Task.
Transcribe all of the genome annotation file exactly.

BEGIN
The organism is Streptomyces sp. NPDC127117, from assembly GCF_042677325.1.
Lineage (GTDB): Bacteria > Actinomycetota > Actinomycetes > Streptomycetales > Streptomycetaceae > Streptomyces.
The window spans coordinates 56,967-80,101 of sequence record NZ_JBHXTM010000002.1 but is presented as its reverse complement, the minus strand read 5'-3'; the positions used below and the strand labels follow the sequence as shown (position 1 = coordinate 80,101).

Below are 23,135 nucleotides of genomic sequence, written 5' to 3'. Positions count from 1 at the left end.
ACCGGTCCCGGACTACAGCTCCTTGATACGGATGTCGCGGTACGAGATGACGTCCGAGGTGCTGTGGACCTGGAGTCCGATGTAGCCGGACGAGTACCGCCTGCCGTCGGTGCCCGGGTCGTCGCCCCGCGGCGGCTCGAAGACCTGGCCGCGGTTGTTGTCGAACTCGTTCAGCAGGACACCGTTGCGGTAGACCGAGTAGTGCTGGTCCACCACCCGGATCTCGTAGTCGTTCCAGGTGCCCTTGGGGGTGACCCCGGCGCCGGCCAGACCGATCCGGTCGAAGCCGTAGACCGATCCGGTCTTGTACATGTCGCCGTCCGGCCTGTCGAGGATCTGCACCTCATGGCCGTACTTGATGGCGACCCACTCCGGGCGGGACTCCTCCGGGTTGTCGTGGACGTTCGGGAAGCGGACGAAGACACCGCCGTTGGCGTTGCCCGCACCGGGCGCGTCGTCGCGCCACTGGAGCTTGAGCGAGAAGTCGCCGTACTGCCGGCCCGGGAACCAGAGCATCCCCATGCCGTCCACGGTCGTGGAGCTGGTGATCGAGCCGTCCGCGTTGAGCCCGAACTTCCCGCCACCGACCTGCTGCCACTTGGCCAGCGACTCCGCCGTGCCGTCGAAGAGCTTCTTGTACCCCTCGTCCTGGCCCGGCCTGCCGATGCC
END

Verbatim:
The organism is Streptomyces sp. NPDC127117, from assembly GCF_042677325.1.
Lineage (GTDB): Bacteria > Actinomycetota > Actinomycetes > Streptomycetales > Streptomycetaceae > Streptomyces.
The window spans coordinates 56,967-80,101 of sequence record NZ_JBHXTM010000002.1 but is presented as its reverse complement, the minus strand read 5'-3'; the positions used below and the strand labels follow the sequence as shown (position 1 = coordinate 80,101).

Below are 23,135 nucleotides of genomic sequence, written 5' to 3'. Positions count from 1 at the left end.
ACCGGTCCCGGACTACAGCTCCTTGATACGGATGTCGCGGTACGAGATGACGTCCGAGGTGCTGTGGACCTGGAGTCCGATGTAGCCGGACGAGTACCGCCTGCCGTCGGTGCCCGGGTCGTCGCCCCGCGGCGGCTCGAAGACCTGGCCGCGGTTGTTGTCGAACTCGTTCAGCAGGACACCGTTGCGGTAGACCGAGTAGTGCTGGTCCACCACCCGGATCTCGTAGTCGTTCCAGGTGCCCTTGGGGGTGACCCCGGCGCCGGCCAGACCGATCCGGTCGAAGCCGTAGACCGATCCGGTCTTGTACATGTCGCCGTCCGGCCTGTCGAGGATCTGCACCTCATGGCCGTACTTGATGGCGACCCACTCCGGGCGGGACTCCTCCGGGTTGTCGTGGACGTTCGGGAAGCGGACGAAGACACCGCCGTTGGCGTTGCCCGCACCGGGCGCGTCGTCGCGCCACTGGAGCTTGAGCGAGAAGTCGCCGTACTGCCGGCCCGGGAACCAGAGCATCCCCATGCCGTCCACGGTCGTGGAGCTGGTGATCGAGCCGTCCGCGTTGAGCCCGAACTTCCCGCCACCGACCTGCTGCCACTTGGCCAGCGACTCCGCCGTGCCGTCGAAGAGCTTCTTGTACCCCTCGTCCTGGCCCGGCCTGCCGATGCC